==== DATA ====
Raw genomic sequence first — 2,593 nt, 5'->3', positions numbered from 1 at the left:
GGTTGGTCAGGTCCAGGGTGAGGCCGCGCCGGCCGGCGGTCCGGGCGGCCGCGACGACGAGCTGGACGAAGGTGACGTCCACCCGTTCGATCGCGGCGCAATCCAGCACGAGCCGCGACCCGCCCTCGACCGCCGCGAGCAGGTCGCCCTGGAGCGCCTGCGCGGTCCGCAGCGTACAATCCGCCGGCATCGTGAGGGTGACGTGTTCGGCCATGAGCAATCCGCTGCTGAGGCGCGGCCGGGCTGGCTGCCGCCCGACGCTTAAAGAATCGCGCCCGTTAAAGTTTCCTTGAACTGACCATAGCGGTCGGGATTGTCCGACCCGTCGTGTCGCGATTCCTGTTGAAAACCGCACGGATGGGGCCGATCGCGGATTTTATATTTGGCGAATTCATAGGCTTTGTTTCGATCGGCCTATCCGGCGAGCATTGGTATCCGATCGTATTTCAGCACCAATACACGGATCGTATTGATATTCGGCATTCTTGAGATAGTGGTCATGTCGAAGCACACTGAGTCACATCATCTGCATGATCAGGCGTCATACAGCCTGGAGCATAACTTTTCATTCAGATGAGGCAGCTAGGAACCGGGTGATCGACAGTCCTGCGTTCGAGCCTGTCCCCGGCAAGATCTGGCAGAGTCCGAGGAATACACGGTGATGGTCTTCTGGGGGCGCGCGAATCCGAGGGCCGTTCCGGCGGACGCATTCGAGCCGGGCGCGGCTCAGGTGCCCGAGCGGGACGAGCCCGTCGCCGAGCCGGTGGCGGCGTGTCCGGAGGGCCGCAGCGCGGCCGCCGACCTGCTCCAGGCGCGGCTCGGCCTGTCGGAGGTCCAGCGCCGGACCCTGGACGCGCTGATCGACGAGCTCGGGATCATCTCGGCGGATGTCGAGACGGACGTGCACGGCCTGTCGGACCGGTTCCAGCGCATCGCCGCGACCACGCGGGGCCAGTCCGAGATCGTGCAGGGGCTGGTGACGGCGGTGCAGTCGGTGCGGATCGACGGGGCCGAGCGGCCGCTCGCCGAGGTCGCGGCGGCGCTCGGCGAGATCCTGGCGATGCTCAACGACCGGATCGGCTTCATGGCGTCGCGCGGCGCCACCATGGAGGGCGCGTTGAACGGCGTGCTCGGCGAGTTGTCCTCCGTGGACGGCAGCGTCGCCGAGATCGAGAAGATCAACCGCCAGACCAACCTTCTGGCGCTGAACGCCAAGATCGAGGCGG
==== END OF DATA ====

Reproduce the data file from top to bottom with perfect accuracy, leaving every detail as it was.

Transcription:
Raw genomic sequence first — 2,593 nt, 5'->3', positions numbered from 1 at the left:
GGTTGGTCAGGTCCAGGGTGAGGCCGCGCCGGCCGGCGGTCCGGGCGGCCGCGACGACGAGCTGGACGAAGGTGACGTCCACCCGTTCGATCGCGGCGCAATCCAGCACGAGCCGCGACCCGCCCTCGACCGCCGCGAGCAGGTCGCCCTGGAGCGCCTGCGCGGTCCGCAGCGTACAATCCGCCGGCATCGTGAGGGTGACGTGTTCGGCCATGAGCAATCCGCTGCTGAGGCGCGGCCGGGCTGGCTGCCGCCCGACGCTTAAAGAATCGCGCCCGTTAAAGTTTCCTTGAACTGACCATAGCGGTCGGGATTGTCCGACCCGTCGTGTCGCGATTCCTGTTGAAAACCGCACGGATGGGGCCGATCGCGGATTTTATATTTGGCGAATTCATAGGCTTTGTTTCGATCGGCCTATCCGGCGAGCATTGGTATCCGATCGTATTTCAGCACCAATACACGGATCGTATTGATATTCGGCATTCTTGAGATAGTGGTCATGTCGAAGCACACTGAGTCACATCATCTGCATGATCAGGCGTCATACAGCCTGGAGCATAACTTTTCATTCAGATGAGGCAGCTAGGAACCGGGTGATCGACAGTCCTGCGTTCGAGCCTGTCCCCGGCAAGATCTGGCAGAGTCCGAGGAATACACGGTGATGGTCTTCTGGGGGCGCGCGAATCCGAGGGCCGTTCCGGCGGACGCATTCGAGCCGGGCGCGGCTCAGGTGCCCGAGCGGGACGAGCCCGTCGCCGAGCCGGTGGCGGCGTGTCCGGAGGGCCGCAGCGCGGCCGCCGACCTGCTCCAGGCGCGGCTCGGCCTGTCGGAGGTCCAGCGCCGGACCCTGGACGCGCTGATCGACGAGCTCGGGATCATCTCGGCGGATGTCGAGACGGACGTGCACGGCCTGTCGGACCGGTTCCAGCGCATCGCCGCGACCACGCGGGGCCAGTCCGAGATCGTGCAGGGGCTGGTGACGGCGGTGCAGTCGGTGCGGATCGACGGGGCCGAGCGGCCGCTCGCCGAGGTCGCGGCGGCGCTCGGCGAGATCCTGGCGATGCTCAACGACCGGATCGGCTTCATGGCGTCGCGCGGCGCCACCATGGAGGGCGCGTTGAACGGCGTGCTCGGCGAGTTGTCCTCCGTGGACGGCAGCGTCGCCGAGATCGAGAAGATCAACCGCCAGACCAACCTTCTGGCGCTGAACGCCAAGATCGAGGCGG